An abridged version of the article was pulished in the cataloque Latent Utopias edited by Zaha Hadid & Patrick Schumacher, 2002.

In the civil practice of social democracy, particularly in the Netherlands, the blessed and prosperous mediocre stands in the centre. One preaches a humanism that cannot and will not reach further than the request to tame and educate: “… man is presented to the humanist, who applies to him his taming, training and forming measures – convinced as he is of the necessary cohesion between reading, sitting and calming down”, notices Peter Sloterdijk in his article “Regels voor het Mensenpark” (Rules for the Human Zoo) (1999). People started a domesticating system that makes them domestic animals. They create around them a park that shows an absolute beauty, consensus and order. Each risk, each form of noise, each rawness, each ugliness, incompleteness, difference, brokenness, alienation and schizophrenia, is disqualified in the discourse. Thus this civil practice is opposed to the idea of radical democracy, where the antagonisms of the beautiful and the ugly, the wild and the domesticated, convention and liberation, one and the other, Design and non-Design, good and bad, non-place and place, non-plan and plan, in brief the Dirtiness, are labelled as potential. Like Chantal Mouffe I am looking for a politics beyond the triumph of moralizing liberalism which pretends that antagonisms have been eradicated and that society can now be ruled through rational moral procedures and that the remaining conflicts can be resolved through juridical tribunes. I am not after making political architecture, but trying to make architecture politically again. I am looking for spaces full of “agonistic pluralism” , where conflict is not eradicated, neither taking the form of a struggle between enemies, but helps us to project progressive multitudes on the bases of the complexity of our reality. [More ... see PDF]

Dirty Details

Post.Rotterdam, Architecture and City after Tabula Rasa

Pedro Gahando published the article for the first time in book Post.Rotterdam, 2001, in which the twin cultural capital cities of Porto and Rotterdam are "celebrated", it was an attempt to tackle with the lasting fascination generated by the turn of the century Dutch architectural production vis-a-vis the laboratorial nature of Rotterdam’s post-war urban history. Crimson, Architectural Historians, curated the historical section of the exhibition.

After supermodernism, after the SuperDutch generation and after the hype that surrounded Dutch architecture in the nineties, Hyperscapes reflects the proliferation of images, diagrams and concepts that came to stay, transformed in architectural hypertext. After the artificial landscape, after the datascape and before the already suggested totalscapes, here is the imagescape, the intermediate and intermediary scape where the link over the image can either take you to a complex web of information, to a diagram of a bureaucratic regulation or to a photoshop texture.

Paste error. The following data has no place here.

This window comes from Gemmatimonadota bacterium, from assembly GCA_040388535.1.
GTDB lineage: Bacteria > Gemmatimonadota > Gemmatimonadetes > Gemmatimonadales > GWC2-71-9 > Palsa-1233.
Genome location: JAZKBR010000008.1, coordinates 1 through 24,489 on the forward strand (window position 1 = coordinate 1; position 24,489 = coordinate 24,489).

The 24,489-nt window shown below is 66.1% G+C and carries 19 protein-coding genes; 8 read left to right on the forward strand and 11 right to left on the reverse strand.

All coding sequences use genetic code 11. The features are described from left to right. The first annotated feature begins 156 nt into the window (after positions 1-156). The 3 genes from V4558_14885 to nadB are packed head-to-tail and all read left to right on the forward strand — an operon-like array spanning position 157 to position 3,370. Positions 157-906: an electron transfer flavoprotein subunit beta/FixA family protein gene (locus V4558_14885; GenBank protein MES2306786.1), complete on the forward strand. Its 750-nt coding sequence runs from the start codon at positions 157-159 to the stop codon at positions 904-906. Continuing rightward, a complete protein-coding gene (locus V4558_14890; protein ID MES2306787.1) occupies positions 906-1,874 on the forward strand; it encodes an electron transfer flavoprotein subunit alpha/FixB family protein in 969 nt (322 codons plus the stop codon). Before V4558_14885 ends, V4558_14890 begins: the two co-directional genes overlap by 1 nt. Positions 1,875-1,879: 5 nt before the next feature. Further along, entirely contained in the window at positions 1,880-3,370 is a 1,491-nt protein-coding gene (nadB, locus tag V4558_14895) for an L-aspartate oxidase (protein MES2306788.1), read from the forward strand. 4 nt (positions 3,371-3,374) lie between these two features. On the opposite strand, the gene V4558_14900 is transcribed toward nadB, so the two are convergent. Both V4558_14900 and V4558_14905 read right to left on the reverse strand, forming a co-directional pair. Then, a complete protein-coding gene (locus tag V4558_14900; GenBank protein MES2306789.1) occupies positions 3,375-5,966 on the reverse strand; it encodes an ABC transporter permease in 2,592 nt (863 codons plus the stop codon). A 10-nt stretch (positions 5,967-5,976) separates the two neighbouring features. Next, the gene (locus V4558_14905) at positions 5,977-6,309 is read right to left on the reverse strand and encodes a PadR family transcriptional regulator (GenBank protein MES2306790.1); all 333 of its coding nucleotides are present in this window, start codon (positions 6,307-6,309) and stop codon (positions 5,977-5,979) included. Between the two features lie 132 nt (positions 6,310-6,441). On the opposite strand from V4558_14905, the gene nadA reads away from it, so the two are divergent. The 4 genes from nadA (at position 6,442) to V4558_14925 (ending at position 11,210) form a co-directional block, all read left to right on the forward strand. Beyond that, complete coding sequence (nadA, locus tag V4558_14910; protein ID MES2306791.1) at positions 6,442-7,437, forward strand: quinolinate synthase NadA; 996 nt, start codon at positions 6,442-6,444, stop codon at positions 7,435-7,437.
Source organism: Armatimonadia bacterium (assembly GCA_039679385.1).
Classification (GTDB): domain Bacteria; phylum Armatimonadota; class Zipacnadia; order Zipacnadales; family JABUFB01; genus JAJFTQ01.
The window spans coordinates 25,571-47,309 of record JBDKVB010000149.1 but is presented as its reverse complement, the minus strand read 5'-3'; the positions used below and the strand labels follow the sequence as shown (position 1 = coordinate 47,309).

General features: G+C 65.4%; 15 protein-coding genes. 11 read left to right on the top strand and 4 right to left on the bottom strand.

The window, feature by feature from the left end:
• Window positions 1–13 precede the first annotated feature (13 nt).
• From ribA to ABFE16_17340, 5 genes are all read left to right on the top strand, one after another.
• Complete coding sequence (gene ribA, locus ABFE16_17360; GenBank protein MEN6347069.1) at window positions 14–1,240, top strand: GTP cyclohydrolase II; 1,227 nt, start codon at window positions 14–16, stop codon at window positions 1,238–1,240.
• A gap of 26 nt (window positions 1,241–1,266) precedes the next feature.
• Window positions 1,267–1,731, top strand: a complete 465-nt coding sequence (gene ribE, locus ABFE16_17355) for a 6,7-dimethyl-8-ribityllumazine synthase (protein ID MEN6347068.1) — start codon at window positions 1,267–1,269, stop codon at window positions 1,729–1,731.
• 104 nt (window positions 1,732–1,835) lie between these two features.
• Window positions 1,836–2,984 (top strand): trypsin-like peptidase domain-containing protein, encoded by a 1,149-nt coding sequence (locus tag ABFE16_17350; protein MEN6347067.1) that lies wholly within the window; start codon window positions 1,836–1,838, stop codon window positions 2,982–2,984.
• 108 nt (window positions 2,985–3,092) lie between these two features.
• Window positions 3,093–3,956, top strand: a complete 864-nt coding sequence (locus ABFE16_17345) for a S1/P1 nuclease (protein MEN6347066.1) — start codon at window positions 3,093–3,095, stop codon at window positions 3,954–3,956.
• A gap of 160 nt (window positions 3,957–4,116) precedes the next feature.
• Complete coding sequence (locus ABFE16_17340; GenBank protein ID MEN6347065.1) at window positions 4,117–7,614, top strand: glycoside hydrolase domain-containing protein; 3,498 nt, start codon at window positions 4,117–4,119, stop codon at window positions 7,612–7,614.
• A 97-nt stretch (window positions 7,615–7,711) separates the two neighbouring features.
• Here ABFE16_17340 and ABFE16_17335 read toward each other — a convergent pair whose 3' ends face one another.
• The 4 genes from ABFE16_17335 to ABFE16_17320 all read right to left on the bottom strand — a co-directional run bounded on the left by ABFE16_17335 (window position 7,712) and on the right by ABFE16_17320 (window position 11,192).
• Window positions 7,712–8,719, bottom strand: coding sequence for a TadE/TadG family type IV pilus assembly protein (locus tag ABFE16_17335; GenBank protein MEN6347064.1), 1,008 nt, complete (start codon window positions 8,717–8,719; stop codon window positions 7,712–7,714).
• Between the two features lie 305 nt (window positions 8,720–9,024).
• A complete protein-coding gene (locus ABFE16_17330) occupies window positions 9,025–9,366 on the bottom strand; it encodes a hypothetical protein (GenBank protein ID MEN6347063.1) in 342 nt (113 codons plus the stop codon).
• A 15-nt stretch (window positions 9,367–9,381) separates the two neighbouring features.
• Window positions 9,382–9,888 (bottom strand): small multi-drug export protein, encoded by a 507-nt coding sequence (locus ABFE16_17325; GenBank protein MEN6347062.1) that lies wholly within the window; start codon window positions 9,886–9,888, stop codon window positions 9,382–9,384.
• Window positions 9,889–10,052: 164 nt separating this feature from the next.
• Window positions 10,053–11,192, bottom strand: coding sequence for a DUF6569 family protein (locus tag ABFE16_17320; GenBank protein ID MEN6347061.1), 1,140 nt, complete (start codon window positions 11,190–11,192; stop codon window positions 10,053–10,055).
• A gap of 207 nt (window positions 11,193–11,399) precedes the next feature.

After the tabula rasa and after the build-up of the surgical excerpts of the modern city, the laboratory of the formless city brought about a combination where architectonic subtexts of various origins connect to the most diverse extrusions of statistics and rules that define everyday life.

It has become a habit in the past few years, every time one talks of architecture and urbanism in the Netherlands, to start off by pointing out the figures, the statistics and the data that characterize this relatively small-sized nation. People are taken by surprise when they realize that, behind the Netherlands’ discrete profile, hides an economic power that matches other countries with a far greater exposure within the European context.

After all, it is the feeling that everything is possible, inherent to all engineering feats, that allowed the Netherlands to conquer a third of its territory to the North Sea. And this feeling is certainly perceptible in the research of the physical and conceptual limits inherent to certain practices in Dutch contemporary architecture.

Issues such as the artificial nature of a large portion of the territory; such as the horizontality and geometricality of the landscape; as well as a level of density that can only compare to Japan, all seem to surface when the actual architectonic objects are being created.

The paradigmatic example is the Dutch pavilion at the Hanover world exhibition 2000, which was symptomatically accompanied by the publication of the abovementioned Remaking NL. Designed by MVRDV, the pavilion is firstly a metaphor, if not even a literal demonstration of a strategy aimed at dealing with the territorial reorganisation of the Netherlands.

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